Acute and Chronic Effects of Perfluorobutane Sulfonate (PFBS) on the Mallard and Northern Bobwhite Quail

  • J. L. Newsted
  • Susan A. Beach
  • S. P. Gallagher
  • J. P. Giesy
Article

Abstract

Perfluorobutane sulfonate (PFBS) can be a final degradation product of perfluorobutane sulfonyl fluoride (PBSF)-based chemicals. Surfactants based on this chemistry are potential replacements for perfluorooctane sulfonate (PFOS)-related products and have many potential applications in industrial and commercial processes and applications. To evaluate the potential hazard that PFBS may pose to avian species, acute dietary studies with juvenile mallards and northern bobwhite quail, as well as a quail dietary chronic study of reproduction were conducted. In the acute studies, 10-day-old mallards and quail were exposed to nominal dietary concentrations of 1,000, 1,780, 3,160, 5,620 or 10,000 mg PFBS/kg feed, wet weight (ww) for 5 days and the birds were then fed an untreated diet and observed for up to 17 days. No treatment-related mortalities were observed in the study up to 10,000 mg PFBS/kg, ww feed. Body weight gains of quail exposed to 5620 or 10,000 mg PFBS/kg feed were statistically less than that of unexposed controls. Weight gain of mallards exposed to 10,000 mg PFBS/kg feed was statistically less than that of controls. There were no statistically significant effects on feed consumption of either species. In the acute studies, no observed adverse effect concentration (NOAEC) for mallards and quail were 5620 and 3160 mg PFBS/kg, ww feed, respectively. In a reproduction study, adult quail were exposed to nominal dietary concentrations of 100, 300, or 900 mg PFBS/kg, ww feed for up to 21 weeks. There were no treatment-related mortalities or effects on body weight, weight gain, feed consumption, histopathology measures, or reproductive parameters evaluated in the study when compared to the control group. Concentrations of PFBS in blood serum, liver, and eggs were dose-dependent but were less than the administered dose, indicating biodiminution. Based on the results from the quail reproduction study, the dietary NOAEC was 900 mg PFBS/kg, ww feed (equivalent to an ADI of 87.8 mg PFBS/kg bw/d).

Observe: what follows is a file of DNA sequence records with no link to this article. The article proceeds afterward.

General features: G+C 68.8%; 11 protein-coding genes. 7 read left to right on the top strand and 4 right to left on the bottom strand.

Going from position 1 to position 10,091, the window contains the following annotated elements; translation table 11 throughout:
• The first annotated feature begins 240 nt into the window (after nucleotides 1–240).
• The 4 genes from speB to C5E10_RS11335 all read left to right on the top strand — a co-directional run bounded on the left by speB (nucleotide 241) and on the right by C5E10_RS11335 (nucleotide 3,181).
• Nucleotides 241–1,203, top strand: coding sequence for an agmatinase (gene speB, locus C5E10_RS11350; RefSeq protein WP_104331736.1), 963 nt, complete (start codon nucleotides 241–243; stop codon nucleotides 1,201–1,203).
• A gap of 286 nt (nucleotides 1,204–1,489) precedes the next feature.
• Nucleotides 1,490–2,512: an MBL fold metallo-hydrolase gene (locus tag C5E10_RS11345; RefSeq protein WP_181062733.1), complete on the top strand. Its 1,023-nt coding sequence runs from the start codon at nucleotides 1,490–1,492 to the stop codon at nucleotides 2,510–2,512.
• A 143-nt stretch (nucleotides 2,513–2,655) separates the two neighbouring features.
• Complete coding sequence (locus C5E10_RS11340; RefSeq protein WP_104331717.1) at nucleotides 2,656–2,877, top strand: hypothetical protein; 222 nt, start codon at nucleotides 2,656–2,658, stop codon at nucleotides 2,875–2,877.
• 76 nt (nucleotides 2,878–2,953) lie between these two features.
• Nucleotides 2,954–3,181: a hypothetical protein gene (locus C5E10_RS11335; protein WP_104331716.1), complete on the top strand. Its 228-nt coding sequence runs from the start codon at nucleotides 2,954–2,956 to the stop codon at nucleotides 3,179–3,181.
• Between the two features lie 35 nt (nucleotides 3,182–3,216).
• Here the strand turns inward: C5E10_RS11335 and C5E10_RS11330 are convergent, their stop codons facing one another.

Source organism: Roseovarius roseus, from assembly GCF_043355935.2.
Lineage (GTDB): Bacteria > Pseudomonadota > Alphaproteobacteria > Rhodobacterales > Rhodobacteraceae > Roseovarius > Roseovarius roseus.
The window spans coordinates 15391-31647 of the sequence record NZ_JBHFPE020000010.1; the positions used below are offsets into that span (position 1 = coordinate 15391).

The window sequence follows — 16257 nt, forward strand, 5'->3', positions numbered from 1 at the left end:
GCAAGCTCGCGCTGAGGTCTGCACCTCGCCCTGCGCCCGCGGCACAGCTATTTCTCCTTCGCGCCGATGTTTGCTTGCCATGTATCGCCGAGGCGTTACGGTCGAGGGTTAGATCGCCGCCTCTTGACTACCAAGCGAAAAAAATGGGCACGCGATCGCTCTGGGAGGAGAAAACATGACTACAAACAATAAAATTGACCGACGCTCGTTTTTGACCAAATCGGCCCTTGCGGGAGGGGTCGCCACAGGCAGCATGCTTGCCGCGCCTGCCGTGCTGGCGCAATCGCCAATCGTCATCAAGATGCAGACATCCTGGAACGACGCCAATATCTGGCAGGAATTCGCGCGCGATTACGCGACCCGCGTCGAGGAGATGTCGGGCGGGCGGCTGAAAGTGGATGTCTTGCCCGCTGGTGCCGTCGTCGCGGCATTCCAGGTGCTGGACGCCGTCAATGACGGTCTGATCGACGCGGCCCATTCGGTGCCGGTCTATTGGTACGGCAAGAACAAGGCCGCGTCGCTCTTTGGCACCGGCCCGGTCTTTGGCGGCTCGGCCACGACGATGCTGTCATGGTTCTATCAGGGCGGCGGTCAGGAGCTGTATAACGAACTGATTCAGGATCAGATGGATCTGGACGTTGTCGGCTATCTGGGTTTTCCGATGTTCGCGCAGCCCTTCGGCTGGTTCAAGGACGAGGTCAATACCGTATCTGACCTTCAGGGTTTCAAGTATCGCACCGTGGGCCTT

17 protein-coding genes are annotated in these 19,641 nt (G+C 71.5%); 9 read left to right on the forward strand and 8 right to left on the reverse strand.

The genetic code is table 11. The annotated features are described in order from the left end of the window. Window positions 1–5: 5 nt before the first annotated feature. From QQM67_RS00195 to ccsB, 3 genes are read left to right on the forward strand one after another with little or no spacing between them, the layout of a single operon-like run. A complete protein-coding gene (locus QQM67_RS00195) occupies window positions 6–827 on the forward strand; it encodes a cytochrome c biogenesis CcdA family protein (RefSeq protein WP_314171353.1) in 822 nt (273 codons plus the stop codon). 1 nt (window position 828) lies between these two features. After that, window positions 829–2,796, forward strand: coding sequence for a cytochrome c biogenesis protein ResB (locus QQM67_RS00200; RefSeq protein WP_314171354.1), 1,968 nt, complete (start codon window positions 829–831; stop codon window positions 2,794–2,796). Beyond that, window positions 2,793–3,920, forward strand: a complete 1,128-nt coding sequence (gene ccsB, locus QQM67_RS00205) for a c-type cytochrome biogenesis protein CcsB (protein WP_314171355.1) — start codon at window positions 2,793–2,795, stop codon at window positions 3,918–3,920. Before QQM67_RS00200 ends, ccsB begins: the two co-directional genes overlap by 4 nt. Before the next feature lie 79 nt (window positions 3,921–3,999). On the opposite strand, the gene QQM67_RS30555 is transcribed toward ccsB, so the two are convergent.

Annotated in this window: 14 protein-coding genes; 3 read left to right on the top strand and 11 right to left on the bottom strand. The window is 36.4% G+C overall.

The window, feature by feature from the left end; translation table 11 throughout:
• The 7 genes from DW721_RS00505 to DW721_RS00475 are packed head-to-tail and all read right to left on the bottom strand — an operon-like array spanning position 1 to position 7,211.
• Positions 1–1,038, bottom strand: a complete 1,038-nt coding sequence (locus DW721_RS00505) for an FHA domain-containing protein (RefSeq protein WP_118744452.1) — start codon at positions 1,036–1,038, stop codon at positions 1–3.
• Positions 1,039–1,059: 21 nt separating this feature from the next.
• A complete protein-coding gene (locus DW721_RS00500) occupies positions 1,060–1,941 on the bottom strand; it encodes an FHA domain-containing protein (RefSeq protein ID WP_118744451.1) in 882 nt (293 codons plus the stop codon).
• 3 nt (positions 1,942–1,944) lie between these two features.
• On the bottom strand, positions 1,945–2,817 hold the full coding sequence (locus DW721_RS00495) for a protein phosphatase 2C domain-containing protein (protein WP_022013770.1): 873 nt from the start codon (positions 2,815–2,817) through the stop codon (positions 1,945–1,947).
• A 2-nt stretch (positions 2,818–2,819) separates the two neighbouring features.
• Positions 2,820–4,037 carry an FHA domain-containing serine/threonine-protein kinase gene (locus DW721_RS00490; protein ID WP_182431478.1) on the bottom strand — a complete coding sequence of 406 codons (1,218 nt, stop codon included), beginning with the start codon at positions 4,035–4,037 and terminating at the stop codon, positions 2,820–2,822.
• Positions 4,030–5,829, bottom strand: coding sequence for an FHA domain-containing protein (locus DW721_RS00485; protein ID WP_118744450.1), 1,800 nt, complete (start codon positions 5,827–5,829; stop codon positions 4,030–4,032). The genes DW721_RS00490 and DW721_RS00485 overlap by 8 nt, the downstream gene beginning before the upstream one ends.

References

  1. 3M (2003) Environmental and health assessment of perfluorooctane sulfonate and its salts. Available on USEPA Administrative Record AR-226–1486Google Scholar
  2. Bailey SA, Zidell RH, Perry RW (2004) Relationship between organ weight and body/brain weight in the rat: What is the best analytical endpoint? Toxicol Pathol 32:448–466CrossRefGoogle Scholar
  3. Butenhoff J, Lieder P (2006) A two-generation reproduction study with perfluorobutane sulfonate in rats. The Toxicologist 90:252Google Scholar
  4. Butenhoff J, Olsen GW, Pfahles-Hutchens A (2006) The applicability of biomonitoring data for perfluorooctane sulfonate to the environmental public health continuum. Environ Health Perspect 114:1776–1782Google Scholar
  5. Dunnett CW (1955) A multiple comparison’s procedure for comparing several treatments with a control. J Am Stat Assoc 50:1096–1121CrossRefGoogle Scholar
  6. Giesy JP, Kannan K (2001) Global distribution of perfluorooctane sulfonate in wildlife. Environ Sci Technol 35:1339–1342CrossRefGoogle Scholar
  7. Giesy JP, Kannan K (2002) Perfluorochemical surfactants in the environment. Environ Sci Technol 36:146A–152ACrossRefGoogle Scholar
  8. Goecke-Flora CM, Reo NV (1996) Influence of carbon chain length on the hepatic effects of perfluorinated fatty acids. A 19F- and 31P-NMR investigation. Chem Res Toxicol 9:689–695CrossRefGoogle Scholar
  9. Gulley DD (1990) TOXSTAT Release 3.2. The University of WyomingGoogle Scholar
  10. Hekster FM, Laane RWPM, de Voogt P (2003) Environmental and toxicity effects of perfluoroalkylated substances. Rev Environ Contam Toxicol 179:99–121CrossRefGoogle Scholar
  11. Hu W, Jones PD, Upham BL, Trosko JE, Lau C, Giesy JP (2002) Inhibition of gap junctional intercellular communication by perfluorinated compounds in rat liver and dolphin kidney epithelial cell lines in vitro and Sprague–Dawley rats in vivo. Toxicol Sci 68:429–436CrossRefGoogle Scholar
  12. Kannan K, Franson JC, Bowerman WW, Hansen KJ, Jones PD, Giesy JP (2001) Perfluorooctane sulfonate in fish eating water birds including bald eagles and albatrosses. Environ Sci Technol 35:3065–3070CrossRefGoogle Scholar
  13. Kannan K, Tao L, Sinclair E, Pastva SD, Jude DJ, Giesy JP (2005) Perfluorinated compounds in aquatic organisms at various trophic levels in a Great Lakes food chain. Arch. Environ Contam Toxicol 48:559–566CrossRefGoogle Scholar
  14. Kissa E (2001) Fluorinated Surfactants and Repellents. Second Edition. Marcel Dekker, New York, USAGoogle Scholar